Arulvakku

17.03.10 DEATH & JUDGEMENT & LIFE

Posted under Reflections on March 16th, 2010 by

For as the Father raises the dead and gives them life, so also the Son gives life to whom he will. The Father judges no one, but has given all judgment to the Son, that all may honor the Son, even as they honor the Father… Truly, truly, I say to you, he who hears my word and believes him who sent me, has eternal life; he does not come into judgment, but has passed from death to life… Do not marvel at this; for the hour is coming when all who are in the tombs will hear his voice and come forth, those who have done good, to the resurrection of life, and those who have done evil, to the resurrection of judgment. "I can do nothing on my own authority; as I hear, I judge; and my judgment is just, because I seek not my own will but the will of him who sent me. (Jn 5, 21-30)

 

The work of the Father is to raise the dead. He is not God of the dead but of life. His work is a continuous work of giving life. The Son imitates the Father and he also does the same work (giving life).

Father does not do the work of judgement. The work of judgement is handed over to the Son.

This passage, as it is believed, speaks about the last three things: death, judgement and life after death.

Death is a natural consequence. But, to what happens after death, man has no control. Death will lead him to judgement, and depending on the judgement man will have his reward (eternal life).

The Father keeps to himself the work of raising people from death to life. And this depends on the judgement passed by the Son.

Can we skip the judgement? YES. The only way to avoid judgement is to listen to the Son and to believe in the Father. They go from death to life. They skip the judgement.

So, believing the FATHER and listening to the SON (WORD) give eternal life.

 

  

16.03.10 THEOLOGICAL TIME

Posted under Reflections on March 15th, 2010 by

After this, there was a feast of the Jews, and Jesus went up to Jerusalem.  Now there is in Jerusalem at the Sheep (Gate) a pool called in Hebrew Bethesda, with five porticoes.  In these lay a large number of ill, blind, lame, and crippled. One man was there who had been ill for thirty-eight years. When Jesus saw him lying there and knew that he had been ill for a long time, he said to him, "Do you want to be well?" The sick man answered him, "Sir, I have no one to put me into the pool when the water is stirred up; while I am on my way, someone else gets down there before me." Jesus said to him, "Rise, take up your mat, and walk."  Immediately the man became well, took up his mat, and walked. Now that day was a sabbath. (Jn 5, 1-9)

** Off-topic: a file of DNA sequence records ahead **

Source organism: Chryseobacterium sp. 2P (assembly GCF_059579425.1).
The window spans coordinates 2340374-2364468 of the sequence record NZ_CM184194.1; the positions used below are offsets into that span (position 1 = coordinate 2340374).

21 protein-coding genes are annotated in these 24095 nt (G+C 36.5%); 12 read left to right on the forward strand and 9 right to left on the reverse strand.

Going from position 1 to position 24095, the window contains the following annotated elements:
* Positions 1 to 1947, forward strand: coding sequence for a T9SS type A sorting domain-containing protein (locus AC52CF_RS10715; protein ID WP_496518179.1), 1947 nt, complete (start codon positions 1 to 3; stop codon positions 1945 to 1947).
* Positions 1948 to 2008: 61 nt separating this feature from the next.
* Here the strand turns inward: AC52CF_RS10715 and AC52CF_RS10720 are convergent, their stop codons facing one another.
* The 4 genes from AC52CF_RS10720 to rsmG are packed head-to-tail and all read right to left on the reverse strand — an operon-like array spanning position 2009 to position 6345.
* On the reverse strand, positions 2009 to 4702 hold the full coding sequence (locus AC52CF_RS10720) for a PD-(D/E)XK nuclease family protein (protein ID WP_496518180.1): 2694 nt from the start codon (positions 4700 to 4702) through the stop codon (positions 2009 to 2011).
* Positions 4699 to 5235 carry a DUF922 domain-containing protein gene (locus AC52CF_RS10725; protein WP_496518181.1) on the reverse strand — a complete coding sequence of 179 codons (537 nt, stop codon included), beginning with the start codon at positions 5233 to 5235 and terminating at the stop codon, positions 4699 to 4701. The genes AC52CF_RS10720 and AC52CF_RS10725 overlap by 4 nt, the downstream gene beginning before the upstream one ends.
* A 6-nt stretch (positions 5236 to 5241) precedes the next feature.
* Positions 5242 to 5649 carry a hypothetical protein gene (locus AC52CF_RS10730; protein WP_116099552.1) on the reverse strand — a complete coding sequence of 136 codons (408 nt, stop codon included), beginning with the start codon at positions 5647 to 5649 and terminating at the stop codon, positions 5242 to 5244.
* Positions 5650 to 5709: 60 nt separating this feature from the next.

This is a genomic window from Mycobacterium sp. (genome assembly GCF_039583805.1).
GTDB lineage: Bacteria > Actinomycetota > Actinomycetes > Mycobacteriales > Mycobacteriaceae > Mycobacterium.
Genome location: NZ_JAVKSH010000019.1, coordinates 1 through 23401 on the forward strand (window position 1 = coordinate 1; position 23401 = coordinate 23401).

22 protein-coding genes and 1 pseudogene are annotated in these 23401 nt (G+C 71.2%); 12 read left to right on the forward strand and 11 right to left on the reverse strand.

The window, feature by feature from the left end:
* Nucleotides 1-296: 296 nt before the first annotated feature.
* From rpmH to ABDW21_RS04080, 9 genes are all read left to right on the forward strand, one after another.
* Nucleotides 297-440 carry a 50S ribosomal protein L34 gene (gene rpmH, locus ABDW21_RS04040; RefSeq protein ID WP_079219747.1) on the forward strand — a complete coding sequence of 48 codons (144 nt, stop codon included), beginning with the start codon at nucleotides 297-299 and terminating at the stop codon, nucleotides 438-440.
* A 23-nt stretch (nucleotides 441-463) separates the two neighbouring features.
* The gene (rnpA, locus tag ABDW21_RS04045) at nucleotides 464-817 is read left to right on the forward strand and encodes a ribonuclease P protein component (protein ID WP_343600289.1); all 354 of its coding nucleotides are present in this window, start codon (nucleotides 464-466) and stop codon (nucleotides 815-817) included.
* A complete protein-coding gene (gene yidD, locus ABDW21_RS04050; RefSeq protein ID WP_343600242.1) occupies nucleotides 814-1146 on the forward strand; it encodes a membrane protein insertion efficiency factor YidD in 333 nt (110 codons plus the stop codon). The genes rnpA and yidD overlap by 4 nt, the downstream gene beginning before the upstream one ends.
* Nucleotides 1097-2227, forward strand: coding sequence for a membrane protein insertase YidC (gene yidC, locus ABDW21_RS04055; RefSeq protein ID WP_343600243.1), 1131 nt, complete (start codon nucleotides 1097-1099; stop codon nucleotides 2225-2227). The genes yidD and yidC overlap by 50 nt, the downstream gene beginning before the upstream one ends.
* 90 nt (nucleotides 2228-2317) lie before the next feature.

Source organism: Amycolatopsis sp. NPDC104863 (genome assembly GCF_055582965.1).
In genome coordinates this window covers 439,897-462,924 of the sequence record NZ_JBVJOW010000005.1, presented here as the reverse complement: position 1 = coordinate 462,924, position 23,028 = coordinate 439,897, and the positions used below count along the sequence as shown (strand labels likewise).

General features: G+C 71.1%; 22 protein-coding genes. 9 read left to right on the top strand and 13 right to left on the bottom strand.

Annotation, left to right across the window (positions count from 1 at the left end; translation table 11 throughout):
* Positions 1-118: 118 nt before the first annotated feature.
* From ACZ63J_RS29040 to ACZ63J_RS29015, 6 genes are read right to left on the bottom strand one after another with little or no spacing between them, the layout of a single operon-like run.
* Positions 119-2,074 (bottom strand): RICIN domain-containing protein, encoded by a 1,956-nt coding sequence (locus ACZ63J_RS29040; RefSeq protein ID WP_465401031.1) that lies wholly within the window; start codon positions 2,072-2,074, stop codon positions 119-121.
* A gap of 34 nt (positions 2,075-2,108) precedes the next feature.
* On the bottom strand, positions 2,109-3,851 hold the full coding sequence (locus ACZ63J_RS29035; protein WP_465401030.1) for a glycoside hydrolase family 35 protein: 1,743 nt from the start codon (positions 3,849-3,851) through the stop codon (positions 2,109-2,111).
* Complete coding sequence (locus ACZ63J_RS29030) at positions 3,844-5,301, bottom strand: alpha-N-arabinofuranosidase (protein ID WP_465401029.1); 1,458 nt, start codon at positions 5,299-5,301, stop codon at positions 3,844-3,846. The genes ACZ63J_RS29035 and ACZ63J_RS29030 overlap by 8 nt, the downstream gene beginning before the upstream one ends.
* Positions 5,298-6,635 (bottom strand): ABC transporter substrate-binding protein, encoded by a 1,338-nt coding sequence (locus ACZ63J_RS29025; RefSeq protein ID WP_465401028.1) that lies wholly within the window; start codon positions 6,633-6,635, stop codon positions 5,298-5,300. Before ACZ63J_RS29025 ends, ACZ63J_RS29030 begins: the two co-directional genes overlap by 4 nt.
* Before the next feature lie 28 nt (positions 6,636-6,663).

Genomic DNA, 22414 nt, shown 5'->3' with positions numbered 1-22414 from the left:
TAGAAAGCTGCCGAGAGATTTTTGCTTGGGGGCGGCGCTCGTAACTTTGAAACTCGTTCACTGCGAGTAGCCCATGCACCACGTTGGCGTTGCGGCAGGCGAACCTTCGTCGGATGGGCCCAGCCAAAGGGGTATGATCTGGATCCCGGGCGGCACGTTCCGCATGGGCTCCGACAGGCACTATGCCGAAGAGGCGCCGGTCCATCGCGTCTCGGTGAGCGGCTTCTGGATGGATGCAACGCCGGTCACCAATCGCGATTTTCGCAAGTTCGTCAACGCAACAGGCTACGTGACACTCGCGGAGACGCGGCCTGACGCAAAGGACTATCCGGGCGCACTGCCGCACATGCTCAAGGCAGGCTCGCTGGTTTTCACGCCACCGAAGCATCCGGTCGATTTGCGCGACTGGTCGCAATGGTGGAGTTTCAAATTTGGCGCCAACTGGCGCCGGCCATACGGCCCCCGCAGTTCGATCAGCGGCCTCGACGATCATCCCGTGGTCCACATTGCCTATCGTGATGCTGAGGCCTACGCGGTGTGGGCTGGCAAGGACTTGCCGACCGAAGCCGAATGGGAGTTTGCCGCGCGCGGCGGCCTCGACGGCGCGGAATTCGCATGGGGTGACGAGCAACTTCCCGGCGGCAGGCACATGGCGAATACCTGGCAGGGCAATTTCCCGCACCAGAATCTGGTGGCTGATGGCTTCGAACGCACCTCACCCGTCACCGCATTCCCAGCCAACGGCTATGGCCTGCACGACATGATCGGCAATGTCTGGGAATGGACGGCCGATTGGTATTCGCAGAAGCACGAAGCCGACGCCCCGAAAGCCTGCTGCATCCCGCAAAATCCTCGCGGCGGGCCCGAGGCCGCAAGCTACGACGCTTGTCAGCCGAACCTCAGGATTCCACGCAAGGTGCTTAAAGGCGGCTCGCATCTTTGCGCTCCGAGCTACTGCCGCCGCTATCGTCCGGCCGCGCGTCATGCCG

There were a large number of ill people at the pool. Jesus chose just one of them and healed him. It was because he was there waiting for thirty-eight years. Jesus could have healed all of them. By the mere description, the author wanted to tell his readers that Jesus had pity on the longest (in number of years) sufferer. Not only that but also because he had on one else to help him out. Also the man had made effort to come to the water.

So the situation seems to be an impossible one.

The man is alone (no on to help him)

He is there for long (thirty-eight years)

He is sick.

He wants to be healed.

 

And Jesus takes his side (he is no more alone)

He is healed instantly (Jesus could have healed him the next day)

He is healed (even though it is a Sabbath.

The man is made whole. (He is back in the community) 

But the whole scene is centered on the Sabbath rule. Why did Jesus heal him deliberately on the Sabbath? Sabbath is a Jewish rule; a religious rule that was relating to a chronological time.

Jesus was working on a theological time; a time to make the whole creation new. Hence there is no day distinction and work differences. Everything (all creation) has to be made new (creation) in God’s time.

 

 

  

1 1,808 1,809 1,810 1,811 1,812 1,847